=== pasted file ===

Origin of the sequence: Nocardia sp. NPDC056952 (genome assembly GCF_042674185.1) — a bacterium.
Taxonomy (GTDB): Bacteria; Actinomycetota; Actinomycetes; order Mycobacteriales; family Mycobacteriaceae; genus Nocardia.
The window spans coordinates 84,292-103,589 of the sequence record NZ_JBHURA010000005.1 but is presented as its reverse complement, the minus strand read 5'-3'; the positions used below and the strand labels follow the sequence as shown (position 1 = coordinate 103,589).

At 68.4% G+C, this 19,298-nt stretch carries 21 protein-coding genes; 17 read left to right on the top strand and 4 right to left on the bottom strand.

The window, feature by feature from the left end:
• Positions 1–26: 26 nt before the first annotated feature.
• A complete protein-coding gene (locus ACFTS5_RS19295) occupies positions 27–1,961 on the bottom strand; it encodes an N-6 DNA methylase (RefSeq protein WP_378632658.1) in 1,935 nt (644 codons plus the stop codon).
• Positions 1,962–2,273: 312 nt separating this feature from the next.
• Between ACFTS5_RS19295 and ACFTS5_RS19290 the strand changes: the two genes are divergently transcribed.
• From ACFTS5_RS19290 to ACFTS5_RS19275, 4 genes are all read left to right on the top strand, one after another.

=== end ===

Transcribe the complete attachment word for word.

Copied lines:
Origin of the sequence: Nocardia sp. NPDC056952 (genome assembly GCF_042674185.1) — a bacterium.
Taxonomy (GTDB): Bacteria; Actinomycetota; Actinomycetes; order Mycobacteriales; family Mycobacteriaceae; genus Nocardia.
The window spans coordinates 84,292-103,589 of the sequence record NZ_JBHURA010000005.1 but is presented as its reverse complement, the minus strand read 5'-3'; the positions used below and the strand labels follow the sequence as shown (position 1 = coordinate 103,589).

At 68.4% G+C, this 19,298-nt stretch carries 21 protein-coding genes; 17 read left to right on the top strand and 4 right to left on the bottom strand.

The window, feature by feature from the left end:
• Positions 1–26: 26 nt before the first annotated feature.
• A complete protein-coding gene (locus ACFTS5_RS19295) occupies positions 27–1,961 on the bottom strand; it encodes an N-6 DNA methylase (RefSeq protein WP_378632658.1) in 1,935 nt (644 codons plus the stop codon).
• Positions 1,962–2,273: 312 nt separating this feature from the next.
• Between ACFTS5_RS19295 and ACFTS5_RS19290 the strand changes: the two genes are divergently transcribed.
• From ACFTS5_RS19290 to ACFTS5_RS19275, 4 genes are all read left to right on the top strand, one after another.